Knock knock knock.
The sound echoed through the Beacon’s empty command deck. Corra let her knuckles fall from the door as she waited. You better answer, she thought, half in threat and half out of worry that he would not. Sure, it was very late at night (or very early in the morning), but when they’d shared a ship, Finn had always kept odd hours.
Fortunately, the door slid open. A disheveled, yawning man greeting her on the other side. His hair stuck up at all angles, his eyes were squinting into the light of the hallway and his shirt was nowhere to be found. Clearly, she’d woken him.
Before she could even spare a word of half-hearted apology, Finn blinked himself into waking and said, “Well. This is surreal. When was the last time I found you outside my door in the middle of the night?” which made her laugh.
“Been a while, true,” she admitted, brushing past him to enter his room. It hadn’t changed much since she’d been here last, years ago as that was. There were an extra few layers of mess. More mostly-emptied bottles than was healthy. A pile of laundry that probably hadn’t been touched in far too long. But the smell was the same. Comforting, Corra thought. But now wasn’t the best time for reminiscing.
“Not that kind of visit though,” she added, a touch more harshly than she intended.
But Finn just laughed. “I would never have presumed as much.” Hitting the button to slide the door shut, he turned back into the room. “So what can I really do for ya, cap’n?”
Captain. The word made Corra outwardly cringe as she lowered herself onto a couch.
“Well, we can start with that. I thought I made it clear that I’m only here temporarily to figure out this Transmission business.”
“Crystal,” Finn agreed, sitting down across from her.
“Then how come the crew seems to believe that I’m their returning prodigal captain? Here to save them from their troubles?” She rose a brow at him, quite sure she knew where the rumor had come from. She noticed he didn’t deny it. “Which I guess is my second point. This ship? Is a mess. I’ve been here all of twenty four hours and most of that time has been spent listening to everyone’s griping. There’s not one person on this boat who’s not pissed at somebody else. What the hell happened?”
“Eh.” Finn leaned back, sliding his palms behind his neck. “Depends who you ask.”
“That much I got,” Corra mused. “Cai blames Alyx, Alyx blames you, Daelen blames everyone. What’s your take? Just so I have a, y’know, well-rounded view.”
“Well, I s’pose I’ll take my fair share of the responsibility.” Finn grinned and added, “Though for the sake of argument, I might point out it was you who left your devoted flock to fend for themselves.”
Corra let out a bitter laugh and shook her head. “Fair enough. It’s not just the ship either. Cy and Addy are a wreck just waiting to happen. Oh — and Leta! I just got off a call with her. In my absence, she’s apparently taken up murdering Society Councillors in the middle of Carthian ballrooms.”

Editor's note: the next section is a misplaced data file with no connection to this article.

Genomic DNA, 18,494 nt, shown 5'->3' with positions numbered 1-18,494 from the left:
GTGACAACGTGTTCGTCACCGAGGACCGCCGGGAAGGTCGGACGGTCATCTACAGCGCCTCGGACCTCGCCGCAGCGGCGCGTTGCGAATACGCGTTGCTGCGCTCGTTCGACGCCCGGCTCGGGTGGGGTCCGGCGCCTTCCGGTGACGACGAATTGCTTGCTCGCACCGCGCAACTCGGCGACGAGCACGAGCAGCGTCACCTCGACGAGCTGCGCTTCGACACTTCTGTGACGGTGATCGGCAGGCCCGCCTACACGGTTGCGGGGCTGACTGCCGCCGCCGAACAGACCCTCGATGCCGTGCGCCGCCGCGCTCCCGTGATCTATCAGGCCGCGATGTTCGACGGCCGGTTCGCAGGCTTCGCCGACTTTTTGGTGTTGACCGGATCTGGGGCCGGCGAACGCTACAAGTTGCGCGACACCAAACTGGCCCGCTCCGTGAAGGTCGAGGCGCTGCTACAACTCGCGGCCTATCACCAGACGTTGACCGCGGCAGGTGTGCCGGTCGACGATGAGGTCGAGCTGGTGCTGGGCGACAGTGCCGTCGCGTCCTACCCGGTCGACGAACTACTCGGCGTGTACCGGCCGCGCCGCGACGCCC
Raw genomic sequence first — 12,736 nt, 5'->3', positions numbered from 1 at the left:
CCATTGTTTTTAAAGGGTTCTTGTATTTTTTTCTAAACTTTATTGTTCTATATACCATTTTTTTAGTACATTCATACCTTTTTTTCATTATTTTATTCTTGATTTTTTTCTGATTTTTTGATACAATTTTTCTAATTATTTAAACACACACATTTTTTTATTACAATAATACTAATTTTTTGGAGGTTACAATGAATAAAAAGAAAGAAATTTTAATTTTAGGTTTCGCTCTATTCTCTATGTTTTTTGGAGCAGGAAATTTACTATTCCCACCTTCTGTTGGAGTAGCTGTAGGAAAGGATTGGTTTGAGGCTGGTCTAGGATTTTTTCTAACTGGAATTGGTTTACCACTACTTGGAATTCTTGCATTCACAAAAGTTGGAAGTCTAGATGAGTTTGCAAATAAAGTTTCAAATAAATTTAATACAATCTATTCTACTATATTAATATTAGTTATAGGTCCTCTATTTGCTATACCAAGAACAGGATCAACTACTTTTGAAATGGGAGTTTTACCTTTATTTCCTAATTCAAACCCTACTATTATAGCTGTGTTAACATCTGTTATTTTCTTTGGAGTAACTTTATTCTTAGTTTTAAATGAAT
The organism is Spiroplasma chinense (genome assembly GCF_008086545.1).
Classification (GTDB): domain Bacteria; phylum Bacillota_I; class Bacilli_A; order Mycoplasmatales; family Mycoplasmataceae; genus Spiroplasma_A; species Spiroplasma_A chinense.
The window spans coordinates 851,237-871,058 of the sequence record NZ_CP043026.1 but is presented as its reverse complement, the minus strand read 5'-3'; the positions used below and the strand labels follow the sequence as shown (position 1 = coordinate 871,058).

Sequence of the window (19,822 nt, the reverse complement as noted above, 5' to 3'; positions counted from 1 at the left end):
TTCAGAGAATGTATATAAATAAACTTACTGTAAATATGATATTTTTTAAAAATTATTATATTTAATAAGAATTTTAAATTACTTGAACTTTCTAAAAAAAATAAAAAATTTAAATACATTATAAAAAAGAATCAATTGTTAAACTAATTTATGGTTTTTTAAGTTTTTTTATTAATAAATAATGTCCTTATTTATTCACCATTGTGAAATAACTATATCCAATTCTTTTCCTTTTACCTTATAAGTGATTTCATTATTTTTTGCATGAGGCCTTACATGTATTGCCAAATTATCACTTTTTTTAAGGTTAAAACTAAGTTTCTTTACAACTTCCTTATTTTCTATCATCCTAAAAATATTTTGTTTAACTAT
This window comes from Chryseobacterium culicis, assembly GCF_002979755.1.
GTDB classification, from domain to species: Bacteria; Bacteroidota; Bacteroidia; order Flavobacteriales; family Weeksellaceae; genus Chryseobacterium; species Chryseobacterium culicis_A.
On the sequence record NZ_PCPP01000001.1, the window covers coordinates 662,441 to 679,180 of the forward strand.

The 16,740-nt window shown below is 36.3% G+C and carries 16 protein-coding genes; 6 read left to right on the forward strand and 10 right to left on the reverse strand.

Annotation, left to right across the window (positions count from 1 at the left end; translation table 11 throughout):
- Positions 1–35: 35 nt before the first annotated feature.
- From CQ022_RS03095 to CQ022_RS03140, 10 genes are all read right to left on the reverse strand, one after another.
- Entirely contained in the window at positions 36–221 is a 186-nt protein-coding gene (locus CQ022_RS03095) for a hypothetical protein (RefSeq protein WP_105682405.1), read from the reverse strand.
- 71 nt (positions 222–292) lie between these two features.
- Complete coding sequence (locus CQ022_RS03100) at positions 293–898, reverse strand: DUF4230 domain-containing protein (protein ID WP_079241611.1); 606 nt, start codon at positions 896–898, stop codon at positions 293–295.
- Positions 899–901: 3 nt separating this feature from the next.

“No kidding?” Finn raised his eyebrows, intrigued. “Like I said. We’re all a mess without you.”
“Clearly. But I can’t clean it up this time.” She fixed her eyes on him, far more seriously this time. “I really can’t. I’ve already been away long enough. I have people relying on me, people who are genuinely suffering who need my help. I need to get back to them. So.” She sat up straight and dropped her palms on her knees decisively. “The real reason I came by. Let’s talk about the Transmitter.”
“Right. The Transmitter. The mystery device you want to hunt down.” Corra couldn’t help but notice his tone of disbelief.
“You said you wanted to help me find it,” she reminded with a note of warning.
“Of course, and we absolutely will,” Finn agreed. “I just think it’s a bit odd, that’s all. That you’re so interested in this bizarre legend.”
She’d had this conversation already. First with Addy, though she hadn’t pressed it. Then with Cyrus, who had. Corra was prepared for the questioning, but not from Finn. “It’s more than a legend. It exists. The Transmission I have proves it.”
“Sure, it probably exists, but you don’t know what either of those things are or what they do,” Finn pointed out.
“The names say all I need to know,” Corra countered at once. “They transmit.” Before he could ask, she jumped in herself, “What, where and why? Who knows? But if the Transmission is worth a slew of bounty hunters after me and the Transmitter has the Society after it, it’s probably a good idea to figure it out first, don’t you think?”
Finn did not look convinced. “To add to your arsenal?”
“To keep out of everyone else’s.”
Finn paused, surveying her through narrowed eyes. He sounded curious, not judgemental, when he asked, “Why, though? Don’t you have enough to worry about?”
“Plenty,” Corra agreed. “But this is part of that. God only knows what Callahan’s people want with it, but considering their business, I doubt it’s good. The last thing I want is more power in the hands of slavers, no matter what that power is. As for the Society? They hold Ellegy and Ellegy is still the center of the ally market. Don’t really want them to have it either.”
Finn looked suddenly intrigued. “If you want the Society out of Ellegy, why not help out Carthis then? I hear that’s their plan. Enemy of my enemy and all that.”